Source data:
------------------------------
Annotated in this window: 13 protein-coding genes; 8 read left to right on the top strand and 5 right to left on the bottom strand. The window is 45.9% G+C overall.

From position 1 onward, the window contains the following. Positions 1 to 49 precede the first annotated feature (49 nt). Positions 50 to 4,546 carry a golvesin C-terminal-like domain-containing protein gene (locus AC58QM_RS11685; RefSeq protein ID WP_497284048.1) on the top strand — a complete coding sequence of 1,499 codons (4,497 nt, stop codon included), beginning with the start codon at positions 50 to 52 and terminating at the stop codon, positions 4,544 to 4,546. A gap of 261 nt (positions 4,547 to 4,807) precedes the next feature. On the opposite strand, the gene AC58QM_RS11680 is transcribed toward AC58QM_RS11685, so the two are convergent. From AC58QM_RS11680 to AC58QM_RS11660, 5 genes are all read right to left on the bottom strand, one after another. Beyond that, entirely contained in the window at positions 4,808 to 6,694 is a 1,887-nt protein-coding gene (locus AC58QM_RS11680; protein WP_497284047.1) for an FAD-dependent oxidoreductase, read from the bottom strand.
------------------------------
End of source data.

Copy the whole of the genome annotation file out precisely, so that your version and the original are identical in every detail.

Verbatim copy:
Annotated in this window: 13 protein-coding genes; 8 read left to right on the top strand and 5 right to left on the bottom strand. The window is 45.9% G+C overall.

From position 1 onward, the window contains the following. Positions 1 to 49 precede the first annotated feature (49 nt). Positions 50 to 4,546 carry a golvesin C-terminal-like domain-containing protein gene (locus AC58QM_RS11685; RefSeq protein ID WP_497284048.1) on the top strand — a complete coding sequence of 1,499 codons (4,497 nt, stop codon included), beginning with the start codon at positions 50 to 52 and terminating at the stop codon, positions 4,544 to 4,546. A gap of 261 nt (positions 4,547 to 4,807) precedes the next feature. On the opposite strand, the gene AC58QM_RS11680 is transcribed toward AC58QM_RS11685, so the two are convergent. From AC58QM_RS11680 to AC58QM_RS11660, 5 genes are all read right to left on the bottom strand, one after another. Beyond that, entirely contained in the window at positions 4,808 to 6,694 is a 1,887-nt protein-coding gene (locus AC58QM_RS11680; protein WP_497284047.1) for an FAD-dependent oxidoreductase, read from the bottom strand.